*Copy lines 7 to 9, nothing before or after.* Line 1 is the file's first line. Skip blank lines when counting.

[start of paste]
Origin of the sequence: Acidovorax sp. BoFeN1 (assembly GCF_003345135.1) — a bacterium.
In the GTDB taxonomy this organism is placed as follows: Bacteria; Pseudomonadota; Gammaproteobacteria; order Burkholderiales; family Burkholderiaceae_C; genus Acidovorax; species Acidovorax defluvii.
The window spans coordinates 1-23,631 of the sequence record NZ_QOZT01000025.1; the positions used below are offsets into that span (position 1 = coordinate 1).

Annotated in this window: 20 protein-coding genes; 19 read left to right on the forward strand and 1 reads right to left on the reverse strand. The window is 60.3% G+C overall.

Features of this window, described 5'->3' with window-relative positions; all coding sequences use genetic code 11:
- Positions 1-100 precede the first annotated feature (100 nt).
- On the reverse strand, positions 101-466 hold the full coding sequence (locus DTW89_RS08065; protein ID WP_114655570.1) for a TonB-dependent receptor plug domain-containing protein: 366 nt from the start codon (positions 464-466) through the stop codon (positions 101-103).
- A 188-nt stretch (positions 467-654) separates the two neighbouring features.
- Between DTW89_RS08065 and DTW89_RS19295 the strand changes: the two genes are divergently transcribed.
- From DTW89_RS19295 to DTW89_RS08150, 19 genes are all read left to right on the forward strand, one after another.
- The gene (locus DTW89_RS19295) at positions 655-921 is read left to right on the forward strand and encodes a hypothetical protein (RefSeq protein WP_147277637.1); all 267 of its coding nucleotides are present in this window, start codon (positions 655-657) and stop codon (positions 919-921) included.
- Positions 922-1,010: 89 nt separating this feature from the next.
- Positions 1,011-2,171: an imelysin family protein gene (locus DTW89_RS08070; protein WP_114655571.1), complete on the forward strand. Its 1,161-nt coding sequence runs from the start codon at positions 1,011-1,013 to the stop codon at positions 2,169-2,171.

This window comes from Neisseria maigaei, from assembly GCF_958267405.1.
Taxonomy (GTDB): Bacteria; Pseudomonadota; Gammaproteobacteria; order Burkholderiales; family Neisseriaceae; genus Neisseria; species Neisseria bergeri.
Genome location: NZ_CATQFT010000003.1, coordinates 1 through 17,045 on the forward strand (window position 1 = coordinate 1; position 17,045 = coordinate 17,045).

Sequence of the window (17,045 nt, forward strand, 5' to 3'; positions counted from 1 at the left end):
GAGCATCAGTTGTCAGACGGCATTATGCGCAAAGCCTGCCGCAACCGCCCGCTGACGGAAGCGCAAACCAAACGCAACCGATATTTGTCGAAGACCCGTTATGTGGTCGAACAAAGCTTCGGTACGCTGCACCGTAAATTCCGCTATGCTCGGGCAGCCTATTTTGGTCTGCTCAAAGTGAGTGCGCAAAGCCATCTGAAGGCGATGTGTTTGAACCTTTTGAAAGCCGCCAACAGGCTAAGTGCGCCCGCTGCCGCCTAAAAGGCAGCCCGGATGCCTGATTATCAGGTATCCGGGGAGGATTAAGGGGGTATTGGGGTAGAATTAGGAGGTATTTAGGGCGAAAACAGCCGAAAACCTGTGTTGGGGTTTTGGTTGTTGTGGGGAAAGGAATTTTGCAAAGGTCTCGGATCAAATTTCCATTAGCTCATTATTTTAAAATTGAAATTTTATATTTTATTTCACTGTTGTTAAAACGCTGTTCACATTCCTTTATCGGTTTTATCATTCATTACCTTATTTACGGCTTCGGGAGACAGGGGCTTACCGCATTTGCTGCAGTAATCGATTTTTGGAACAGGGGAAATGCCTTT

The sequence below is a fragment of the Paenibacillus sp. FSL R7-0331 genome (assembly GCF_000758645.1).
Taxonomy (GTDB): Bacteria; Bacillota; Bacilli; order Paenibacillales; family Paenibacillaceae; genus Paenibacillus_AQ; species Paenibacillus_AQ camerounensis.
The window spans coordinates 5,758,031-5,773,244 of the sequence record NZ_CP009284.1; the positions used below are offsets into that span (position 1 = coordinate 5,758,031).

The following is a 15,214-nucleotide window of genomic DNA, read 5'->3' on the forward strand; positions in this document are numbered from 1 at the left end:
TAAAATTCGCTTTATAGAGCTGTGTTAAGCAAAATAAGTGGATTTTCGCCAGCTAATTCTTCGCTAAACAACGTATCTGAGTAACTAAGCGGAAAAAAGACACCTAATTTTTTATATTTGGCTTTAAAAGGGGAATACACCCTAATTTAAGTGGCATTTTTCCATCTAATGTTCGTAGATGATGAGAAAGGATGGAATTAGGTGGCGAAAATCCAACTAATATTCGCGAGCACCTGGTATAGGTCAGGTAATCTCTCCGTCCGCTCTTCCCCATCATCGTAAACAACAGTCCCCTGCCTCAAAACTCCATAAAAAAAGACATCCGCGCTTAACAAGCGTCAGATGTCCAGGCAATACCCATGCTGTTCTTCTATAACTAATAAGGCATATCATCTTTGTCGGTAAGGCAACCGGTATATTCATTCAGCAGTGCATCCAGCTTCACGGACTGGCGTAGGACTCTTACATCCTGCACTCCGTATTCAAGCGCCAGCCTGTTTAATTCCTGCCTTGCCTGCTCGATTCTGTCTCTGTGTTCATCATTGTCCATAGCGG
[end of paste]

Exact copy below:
- On the reverse strand, positions 101-466 hold the full coding sequence (locus DTW89_RS08065; protein ID WP_114655570.1) for a TonB-dependent receptor plug domain-containing protein: 366 nt from the start codon (positions 464-466) through the stop codon (positions 101-103).
- A 188-nt stretch (positions 467-654) separates the two neighbouring features.
- Between DTW89_RS08065 and DTW89_RS19295 the strand changes: the two genes are divergently transcribed.